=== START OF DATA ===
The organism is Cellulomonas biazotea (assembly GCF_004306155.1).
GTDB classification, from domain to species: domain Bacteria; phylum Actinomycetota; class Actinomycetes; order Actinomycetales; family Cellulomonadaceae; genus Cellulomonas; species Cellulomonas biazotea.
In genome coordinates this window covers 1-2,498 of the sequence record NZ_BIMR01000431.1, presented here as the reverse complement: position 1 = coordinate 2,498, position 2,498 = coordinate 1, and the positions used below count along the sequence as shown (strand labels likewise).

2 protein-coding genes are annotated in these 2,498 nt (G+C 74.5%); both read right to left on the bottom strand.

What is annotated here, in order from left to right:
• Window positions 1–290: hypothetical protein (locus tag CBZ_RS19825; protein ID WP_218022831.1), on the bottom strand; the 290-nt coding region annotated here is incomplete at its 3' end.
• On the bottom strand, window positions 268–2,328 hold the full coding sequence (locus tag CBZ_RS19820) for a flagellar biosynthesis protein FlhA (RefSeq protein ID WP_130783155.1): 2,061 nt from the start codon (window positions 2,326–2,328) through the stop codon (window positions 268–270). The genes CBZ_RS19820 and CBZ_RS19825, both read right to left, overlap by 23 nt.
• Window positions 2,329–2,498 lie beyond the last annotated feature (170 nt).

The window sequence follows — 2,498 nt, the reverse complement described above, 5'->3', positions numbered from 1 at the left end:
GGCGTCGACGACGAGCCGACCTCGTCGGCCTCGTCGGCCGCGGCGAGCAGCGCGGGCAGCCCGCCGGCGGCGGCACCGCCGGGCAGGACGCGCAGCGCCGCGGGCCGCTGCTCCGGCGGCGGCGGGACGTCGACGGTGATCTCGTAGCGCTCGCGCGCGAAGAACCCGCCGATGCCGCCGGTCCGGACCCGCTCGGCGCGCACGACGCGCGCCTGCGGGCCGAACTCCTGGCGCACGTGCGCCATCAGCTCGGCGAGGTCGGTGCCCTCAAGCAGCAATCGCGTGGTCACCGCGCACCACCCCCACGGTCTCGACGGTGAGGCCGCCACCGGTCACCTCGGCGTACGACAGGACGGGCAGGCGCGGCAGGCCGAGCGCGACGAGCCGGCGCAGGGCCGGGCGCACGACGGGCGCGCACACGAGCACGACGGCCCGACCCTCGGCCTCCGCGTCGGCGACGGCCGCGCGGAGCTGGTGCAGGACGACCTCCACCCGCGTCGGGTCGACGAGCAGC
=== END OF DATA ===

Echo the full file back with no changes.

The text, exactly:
The organism is Cellulomonas biazotea (assembly GCF_004306155.1).
GTDB classification, from domain to species: domain Bacteria; phylum Actinomycetota; class Actinomycetes; order Actinomycetales; family Cellulomonadaceae; genus Cellulomonas; species Cellulomonas biazotea.
In genome coordinates this window covers 1-2,498 of the sequence record NZ_BIMR01000431.1, presented here as the reverse complement: position 1 = coordinate 2,498, position 2,498 = coordinate 1, and the positions used below count along the sequence as shown (strand labels likewise).

2 protein-coding genes are annotated in these 2,498 nt (G+C 74.5%); both read right to left on the bottom strand.

What is annotated here, in order from left to right:
• Window positions 1–290: hypothetical protein (locus tag CBZ_RS19825; protein ID WP_218022831.1), on the bottom strand; the 290-nt coding region annotated here is incomplete at its 3' end.
• On the bottom strand, window positions 268–2,328 hold the full coding sequence (locus tag CBZ_RS19820) for a flagellar biosynthesis protein FlhA (RefSeq protein ID WP_130783155.1): 2,061 nt from the start codon (window positions 2,326–2,328) through the stop codon (window positions 268–270). The genes CBZ_RS19820 and CBZ_RS19825, both read right to left, overlap by 23 nt.
• Window positions 2,329–2,498 lie beyond the last annotated feature (170 nt).

The window sequence follows — 2,498 nt, the reverse complement described above, 5'->3', positions numbered from 1 at the left end:
GGCGTCGACGACGAGCCGACCTCGTCGGCCTCGTCGGCCGCGGCGAGCAGCGCGGGCAGCCCGCCGGCGGCGGCACCGCCGGGCAGGACGCGCAGCGCCGCGGGCCGCTGCTCCGGCGGCGGCGGGACGTCGACGGTGATCTCGTAGCGCTCGCGCGCGAAGAACCCGCCGATGCCGCCGGTCCGGACCCGCTCGGCGCGCACGACGCGCGCCTGCGGGCCGAACTCCTGGCGCACGTGCGCCATCAGCTCGGCGAGGTCGGTGCCCTCAAGCAGCAATCGCGTGGTCACCGCGCACCACCCCCACGGTCTCGACGGTGAGGCCGCCACCGGTCACCTCGGCGTACGACAGGACGGGCAGGCGCGGCAGGCCGAGCGCGACGAGCCGGCGCAGGGCCGGGCGCACGACGGGCGCGCACACGAGCACGACGGCCCGACCCTCGGCCTCCGCGTCGGCGACGGCCGCGCGGAGCTGGTGCAGGACGACCTCCACCCGCGTCGGGTCGACGAGCAGC